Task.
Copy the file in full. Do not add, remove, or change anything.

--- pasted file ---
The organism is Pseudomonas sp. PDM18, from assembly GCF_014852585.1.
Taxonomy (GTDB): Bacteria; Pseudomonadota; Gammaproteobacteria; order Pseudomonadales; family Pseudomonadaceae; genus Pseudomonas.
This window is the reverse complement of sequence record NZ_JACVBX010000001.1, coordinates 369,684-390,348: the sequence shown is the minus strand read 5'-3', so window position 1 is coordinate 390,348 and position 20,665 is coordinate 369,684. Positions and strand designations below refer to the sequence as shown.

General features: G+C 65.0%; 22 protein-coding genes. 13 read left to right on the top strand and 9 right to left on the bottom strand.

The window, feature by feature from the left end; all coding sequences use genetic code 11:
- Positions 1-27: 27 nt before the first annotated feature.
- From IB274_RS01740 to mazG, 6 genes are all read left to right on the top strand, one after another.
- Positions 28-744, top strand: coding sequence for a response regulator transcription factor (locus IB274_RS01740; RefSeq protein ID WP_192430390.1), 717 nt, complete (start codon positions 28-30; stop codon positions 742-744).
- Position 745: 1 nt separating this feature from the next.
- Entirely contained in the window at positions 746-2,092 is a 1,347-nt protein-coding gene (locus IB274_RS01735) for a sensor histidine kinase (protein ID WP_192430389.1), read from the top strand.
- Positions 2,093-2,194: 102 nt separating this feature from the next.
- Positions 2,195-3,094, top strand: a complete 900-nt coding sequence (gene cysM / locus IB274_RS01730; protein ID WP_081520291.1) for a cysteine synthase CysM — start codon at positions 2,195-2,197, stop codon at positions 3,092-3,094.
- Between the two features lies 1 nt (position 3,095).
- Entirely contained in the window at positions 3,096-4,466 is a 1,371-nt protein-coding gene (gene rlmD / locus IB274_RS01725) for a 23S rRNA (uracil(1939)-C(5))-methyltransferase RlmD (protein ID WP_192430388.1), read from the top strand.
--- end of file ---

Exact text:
The organism is Pseudomonas sp. PDM18, from assembly GCF_014852585.1.
Taxonomy (GTDB): Bacteria; Pseudomonadota; Gammaproteobacteria; order Pseudomonadales; family Pseudomonadaceae; genus Pseudomonas.
This window is the reverse complement of sequence record NZ_JACVBX010000001.1, coordinates 369,684-390,348: the sequence shown is the minus strand read 5'-3', so window position 1 is coordinate 390,348 and position 20,665 is coordinate 369,684. Positions and strand designations below refer to the sequence as shown.

General features: G+C 65.0%; 22 protein-coding genes. 13 read left to right on the top strand and 9 right to left on the bottom strand.

The window, feature by feature from the left end; all coding sequences use genetic code 11:
- Positions 1-27: 27 nt before the first annotated feature.
- From IB274_RS01740 to mazG, 6 genes are all read left to right on the top strand, one after another.
- Positions 28-744, top strand: coding sequence for a response regulator transcription factor (locus IB274_RS01740; RefSeq protein ID WP_192430390.1), 717 nt, complete (start codon positions 28-30; stop codon positions 742-744).
- Position 745: 1 nt separating this feature from the next.
- Entirely contained in the window at positions 746-2,092 is a 1,347-nt protein-coding gene (locus IB274_RS01735) for a sensor histidine kinase (protein ID WP_192430389.1), read from the top strand.
- Positions 2,093-2,194: 102 nt separating this feature from the next.
- Positions 2,195-3,094, top strand: a complete 900-nt coding sequence (gene cysM / locus IB274_RS01730; protein ID WP_081520291.1) for a cysteine synthase CysM — start codon at positions 2,195-2,197, stop codon at positions 3,092-3,094.
- Between the two features lies 1 nt (position 3,095).
- Entirely contained in the window at positions 3,096-4,466 is a 1,371-nt protein-coding gene (gene rlmD / locus IB274_RS01725) for a 23S rRNA (uracil(1939)-C(5))-methyltransferase RlmD (protein ID WP_192430388.1), read from the top strand.